Calculated Neutral

In yesterday’s class in my course, “Teaching as Dialogue,” there was a clear shift in direction, conversation, and possibilities.

Thus began the 7th week of a 15 week semester course. Almost half way there. We have a good bit of experience in each other’s company.

Much of the discussion – more a “directed” dialogue, rather than a fully participant party with me kind of assisting – has been more about the idea of teaching. We’ve been concentrating especially on the “politics” of teaching so far – reading and reacting to Paulo Friere’s “Pedagogy of the Oppressed.” Why we need to teach somehow as a dialogue, to overcome the tellings and lecturings which are stuffed into students’ heads.

Much about how to study, to know, to deal with, to survive in the various places and institutions where teaching reigns, and students show up to…to do what, we’ve wondered in this era of K-16, and the dominant sense that education is directed toward a credential. Less is education these days about life, about involvement, about the love of subject and of students.

And, in many senses, it’s been fairly abstract and remote from the sense of each student becoming teacher, each in her or his own terms.
Self-Portrait by Nathan Gibbs
So: Calculated Neutral, and why now. Students (and teacher) in class, mostly sitting around a fairly long table, mostly presenting themselves as their faces, expressing…whatever they “express.” And in this Twin Cities domain deriving much from Northern Europeans, especially Scandinavians, whose stoic appearances are legend: forms of not-showing much expression, variations on “neutral.”

Only after several weeks, can I call attention to the ways in which they are presenting themselves, everyone having gotten to “know” everyone else (about 20 students). But now I could claim with a kind of gained knowing, that these were not mere expressions – they are “active,” thoughtful, moving and redoing themselves as the situations and contexts change. Not mere neutral, but calculated neutral. Variations on “poker” faces, but with the game and stakes much less clear.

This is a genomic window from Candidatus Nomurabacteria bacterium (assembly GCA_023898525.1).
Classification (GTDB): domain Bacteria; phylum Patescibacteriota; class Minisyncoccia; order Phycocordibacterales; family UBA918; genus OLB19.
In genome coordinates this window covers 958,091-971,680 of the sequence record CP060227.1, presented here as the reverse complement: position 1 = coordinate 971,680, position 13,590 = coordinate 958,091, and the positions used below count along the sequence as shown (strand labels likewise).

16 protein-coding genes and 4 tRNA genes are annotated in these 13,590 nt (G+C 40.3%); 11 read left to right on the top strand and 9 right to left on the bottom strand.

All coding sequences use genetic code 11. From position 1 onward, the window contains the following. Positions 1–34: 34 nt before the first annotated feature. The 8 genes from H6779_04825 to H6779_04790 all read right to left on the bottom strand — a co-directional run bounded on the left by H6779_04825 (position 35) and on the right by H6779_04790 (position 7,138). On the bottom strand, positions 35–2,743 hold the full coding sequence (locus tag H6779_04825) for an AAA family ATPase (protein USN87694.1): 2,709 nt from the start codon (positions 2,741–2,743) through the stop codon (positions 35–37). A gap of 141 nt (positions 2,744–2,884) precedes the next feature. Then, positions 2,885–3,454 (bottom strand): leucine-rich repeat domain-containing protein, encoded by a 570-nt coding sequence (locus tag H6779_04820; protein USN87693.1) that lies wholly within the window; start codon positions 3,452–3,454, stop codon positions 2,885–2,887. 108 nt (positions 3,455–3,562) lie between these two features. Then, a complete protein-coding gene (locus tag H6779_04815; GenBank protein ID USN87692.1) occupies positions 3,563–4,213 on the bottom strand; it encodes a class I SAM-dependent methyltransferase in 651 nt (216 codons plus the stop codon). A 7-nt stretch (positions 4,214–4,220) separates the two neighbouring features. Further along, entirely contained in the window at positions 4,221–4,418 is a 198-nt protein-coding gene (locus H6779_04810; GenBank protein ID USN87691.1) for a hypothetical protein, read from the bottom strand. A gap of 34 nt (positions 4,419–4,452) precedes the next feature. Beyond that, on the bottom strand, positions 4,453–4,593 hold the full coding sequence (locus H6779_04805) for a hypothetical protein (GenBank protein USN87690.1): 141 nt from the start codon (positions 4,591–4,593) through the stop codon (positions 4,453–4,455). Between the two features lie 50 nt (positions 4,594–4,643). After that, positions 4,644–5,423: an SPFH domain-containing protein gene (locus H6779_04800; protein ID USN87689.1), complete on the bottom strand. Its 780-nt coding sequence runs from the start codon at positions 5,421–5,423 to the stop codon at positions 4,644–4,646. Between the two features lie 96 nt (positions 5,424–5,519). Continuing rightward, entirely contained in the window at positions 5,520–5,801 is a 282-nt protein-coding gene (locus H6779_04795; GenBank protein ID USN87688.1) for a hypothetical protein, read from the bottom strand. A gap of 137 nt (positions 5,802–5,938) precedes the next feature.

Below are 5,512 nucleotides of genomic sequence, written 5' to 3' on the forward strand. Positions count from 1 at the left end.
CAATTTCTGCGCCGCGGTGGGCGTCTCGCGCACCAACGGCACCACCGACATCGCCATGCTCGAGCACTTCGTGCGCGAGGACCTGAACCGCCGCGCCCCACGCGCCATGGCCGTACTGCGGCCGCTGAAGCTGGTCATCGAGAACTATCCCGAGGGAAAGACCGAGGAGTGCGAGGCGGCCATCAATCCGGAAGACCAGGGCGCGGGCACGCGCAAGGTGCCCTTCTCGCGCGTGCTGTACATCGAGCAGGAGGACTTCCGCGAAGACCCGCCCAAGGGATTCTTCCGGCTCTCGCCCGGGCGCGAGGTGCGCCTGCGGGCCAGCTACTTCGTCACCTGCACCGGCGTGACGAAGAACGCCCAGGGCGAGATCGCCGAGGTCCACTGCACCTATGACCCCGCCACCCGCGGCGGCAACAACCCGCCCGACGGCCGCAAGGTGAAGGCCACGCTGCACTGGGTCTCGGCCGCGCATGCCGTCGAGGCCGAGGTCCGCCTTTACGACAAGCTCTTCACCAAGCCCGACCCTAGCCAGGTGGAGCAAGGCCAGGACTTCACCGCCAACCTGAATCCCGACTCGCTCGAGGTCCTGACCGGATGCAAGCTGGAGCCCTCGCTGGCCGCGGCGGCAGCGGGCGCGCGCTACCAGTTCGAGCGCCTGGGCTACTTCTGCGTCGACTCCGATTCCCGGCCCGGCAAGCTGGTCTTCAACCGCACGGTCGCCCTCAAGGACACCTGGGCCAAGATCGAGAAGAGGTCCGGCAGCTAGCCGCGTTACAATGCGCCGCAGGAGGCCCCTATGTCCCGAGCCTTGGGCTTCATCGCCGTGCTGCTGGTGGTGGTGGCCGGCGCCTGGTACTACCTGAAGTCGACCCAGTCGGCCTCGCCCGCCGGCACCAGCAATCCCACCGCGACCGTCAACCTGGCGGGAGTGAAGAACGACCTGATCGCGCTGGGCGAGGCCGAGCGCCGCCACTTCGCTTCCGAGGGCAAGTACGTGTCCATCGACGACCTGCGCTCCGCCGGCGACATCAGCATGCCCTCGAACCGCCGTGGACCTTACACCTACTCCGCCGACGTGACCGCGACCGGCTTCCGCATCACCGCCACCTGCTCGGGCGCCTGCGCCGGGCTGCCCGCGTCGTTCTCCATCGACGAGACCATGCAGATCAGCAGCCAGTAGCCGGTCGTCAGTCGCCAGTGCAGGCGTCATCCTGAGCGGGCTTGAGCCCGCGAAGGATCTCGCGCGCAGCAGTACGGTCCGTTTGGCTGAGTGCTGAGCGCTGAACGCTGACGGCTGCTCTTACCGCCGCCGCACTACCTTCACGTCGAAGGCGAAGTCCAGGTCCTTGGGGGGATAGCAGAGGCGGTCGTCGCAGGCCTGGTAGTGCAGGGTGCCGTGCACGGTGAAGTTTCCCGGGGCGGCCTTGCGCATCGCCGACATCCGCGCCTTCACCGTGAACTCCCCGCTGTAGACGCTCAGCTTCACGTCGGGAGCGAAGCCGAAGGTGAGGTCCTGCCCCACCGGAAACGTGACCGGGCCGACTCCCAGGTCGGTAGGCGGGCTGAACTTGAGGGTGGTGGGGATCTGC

It was most fascinating to watch this all play out, moving across most of the class, with the realization these expressions were active, involved, changing somewhat in the muscles at work, but reading the setting, and settling anew into some version of neutral which was calculated not-to-reveal their “inner” thoughts and being.

“But I am teacher – your teacher – and you will become teachers, having to deal in your future roles with your own students.” For the first time in the course, the framing of the situation clearly involved its students, themselves as teachers; resituating myself-as-teacher as well. “I am you, you-all are me!”

A moment of “advantage” – a restating of the course, its present and futures – the literal recasting of the students as I move from their teacher, more to coach, from a somewhat removed authority to…themselves having to deal with their students in an extended course. Do I gain more authority? Or might I become some resonant character wandering in their active memories, being useful in thinking how and where they want their own courses to… go.

I promised them on the first day of the course that I, that the course could/would become “clear” only by the end of the course: 15 weeks. A “calculated” conversation, calling attention to everyone’s ways of expression, and opening (I do so hope!) the dimensions of the course in many ways and futures.

Calculated Neutral: a metaphor toward an understanding of oneself-as-teacher.